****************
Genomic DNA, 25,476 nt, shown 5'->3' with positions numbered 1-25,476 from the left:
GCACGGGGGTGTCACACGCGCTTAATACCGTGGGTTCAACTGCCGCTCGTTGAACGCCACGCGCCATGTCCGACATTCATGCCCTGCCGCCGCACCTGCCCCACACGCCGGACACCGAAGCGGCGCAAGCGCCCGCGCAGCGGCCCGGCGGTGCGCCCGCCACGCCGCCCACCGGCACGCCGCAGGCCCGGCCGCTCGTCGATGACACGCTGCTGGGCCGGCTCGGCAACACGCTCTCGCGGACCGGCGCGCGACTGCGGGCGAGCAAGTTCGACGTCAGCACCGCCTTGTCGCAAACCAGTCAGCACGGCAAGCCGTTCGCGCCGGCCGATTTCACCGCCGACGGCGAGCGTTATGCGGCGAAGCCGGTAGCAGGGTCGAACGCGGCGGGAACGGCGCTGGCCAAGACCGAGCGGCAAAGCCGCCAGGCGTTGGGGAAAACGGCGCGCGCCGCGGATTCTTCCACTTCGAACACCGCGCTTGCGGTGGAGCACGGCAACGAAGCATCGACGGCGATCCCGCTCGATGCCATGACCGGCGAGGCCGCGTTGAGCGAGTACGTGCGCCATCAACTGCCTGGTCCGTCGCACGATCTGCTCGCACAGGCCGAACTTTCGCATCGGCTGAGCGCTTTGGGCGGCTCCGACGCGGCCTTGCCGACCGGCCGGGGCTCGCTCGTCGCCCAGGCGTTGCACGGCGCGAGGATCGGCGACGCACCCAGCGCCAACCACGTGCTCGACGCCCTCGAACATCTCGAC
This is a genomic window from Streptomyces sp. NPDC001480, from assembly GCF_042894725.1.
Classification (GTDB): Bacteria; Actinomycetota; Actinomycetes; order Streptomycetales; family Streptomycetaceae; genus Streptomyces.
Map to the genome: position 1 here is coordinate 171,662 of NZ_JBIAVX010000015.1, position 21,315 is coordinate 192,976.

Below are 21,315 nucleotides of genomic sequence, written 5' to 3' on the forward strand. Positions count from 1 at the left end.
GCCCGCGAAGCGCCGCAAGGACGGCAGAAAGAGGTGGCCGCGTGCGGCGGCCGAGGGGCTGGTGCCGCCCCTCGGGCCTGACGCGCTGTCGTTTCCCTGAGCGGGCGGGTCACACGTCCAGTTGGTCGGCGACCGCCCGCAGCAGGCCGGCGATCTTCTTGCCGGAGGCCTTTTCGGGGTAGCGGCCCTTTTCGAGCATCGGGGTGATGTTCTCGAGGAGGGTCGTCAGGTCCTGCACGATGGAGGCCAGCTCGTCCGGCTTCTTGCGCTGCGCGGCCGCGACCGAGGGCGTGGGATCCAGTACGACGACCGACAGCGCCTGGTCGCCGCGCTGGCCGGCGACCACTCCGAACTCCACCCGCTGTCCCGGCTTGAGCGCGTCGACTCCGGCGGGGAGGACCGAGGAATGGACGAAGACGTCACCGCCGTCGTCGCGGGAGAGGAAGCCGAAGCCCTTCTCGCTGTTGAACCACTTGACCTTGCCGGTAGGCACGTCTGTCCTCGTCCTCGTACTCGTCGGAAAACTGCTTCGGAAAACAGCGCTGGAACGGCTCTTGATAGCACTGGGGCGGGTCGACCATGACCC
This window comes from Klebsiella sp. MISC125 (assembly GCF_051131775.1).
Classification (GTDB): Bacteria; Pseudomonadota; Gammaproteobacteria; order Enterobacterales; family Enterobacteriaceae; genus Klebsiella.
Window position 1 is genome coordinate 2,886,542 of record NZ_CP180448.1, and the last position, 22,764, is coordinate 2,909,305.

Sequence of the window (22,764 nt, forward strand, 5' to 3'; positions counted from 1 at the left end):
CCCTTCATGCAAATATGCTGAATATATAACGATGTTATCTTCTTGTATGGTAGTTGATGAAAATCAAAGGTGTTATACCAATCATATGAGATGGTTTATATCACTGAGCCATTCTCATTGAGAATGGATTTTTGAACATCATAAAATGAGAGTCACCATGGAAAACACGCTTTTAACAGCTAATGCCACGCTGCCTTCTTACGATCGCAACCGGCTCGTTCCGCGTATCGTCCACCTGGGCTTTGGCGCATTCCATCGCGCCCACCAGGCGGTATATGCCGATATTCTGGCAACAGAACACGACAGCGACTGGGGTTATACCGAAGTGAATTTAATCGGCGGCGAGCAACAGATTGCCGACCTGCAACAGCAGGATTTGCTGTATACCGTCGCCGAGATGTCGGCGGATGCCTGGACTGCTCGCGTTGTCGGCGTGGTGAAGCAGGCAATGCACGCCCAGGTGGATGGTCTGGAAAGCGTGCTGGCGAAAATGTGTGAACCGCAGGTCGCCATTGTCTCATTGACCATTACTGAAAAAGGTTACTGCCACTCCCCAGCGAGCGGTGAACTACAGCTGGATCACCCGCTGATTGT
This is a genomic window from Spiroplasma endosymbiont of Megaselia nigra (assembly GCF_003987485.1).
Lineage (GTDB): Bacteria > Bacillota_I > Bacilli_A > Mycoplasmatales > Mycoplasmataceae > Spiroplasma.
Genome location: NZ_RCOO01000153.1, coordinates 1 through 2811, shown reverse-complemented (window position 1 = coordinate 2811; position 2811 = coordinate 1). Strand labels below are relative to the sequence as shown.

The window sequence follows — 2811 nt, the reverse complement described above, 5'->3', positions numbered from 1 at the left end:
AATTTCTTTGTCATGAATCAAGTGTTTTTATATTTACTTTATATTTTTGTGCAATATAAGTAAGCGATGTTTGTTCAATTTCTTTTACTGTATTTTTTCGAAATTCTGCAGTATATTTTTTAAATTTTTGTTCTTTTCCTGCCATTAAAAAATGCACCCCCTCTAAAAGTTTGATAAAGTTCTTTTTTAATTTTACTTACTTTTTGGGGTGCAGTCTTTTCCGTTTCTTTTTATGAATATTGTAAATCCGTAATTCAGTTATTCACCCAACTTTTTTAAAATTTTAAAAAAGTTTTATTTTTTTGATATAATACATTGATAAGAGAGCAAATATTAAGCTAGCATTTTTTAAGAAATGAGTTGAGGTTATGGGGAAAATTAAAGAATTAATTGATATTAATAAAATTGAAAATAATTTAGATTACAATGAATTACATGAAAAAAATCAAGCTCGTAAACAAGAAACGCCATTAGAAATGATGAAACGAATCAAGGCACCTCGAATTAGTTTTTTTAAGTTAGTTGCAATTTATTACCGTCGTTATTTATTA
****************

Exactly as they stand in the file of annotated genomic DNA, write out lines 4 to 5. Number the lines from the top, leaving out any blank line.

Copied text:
Classification (GTDB): Bacteria; Actinomycetota; Actinomycetes; order Streptomycetales; family Streptomycetaceae; genus Streptomyces.
Map to the genome: position 1 here is coordinate 171,662 of NZ_JBIAVX010000015.1, position 21,315 is coordinate 192,976.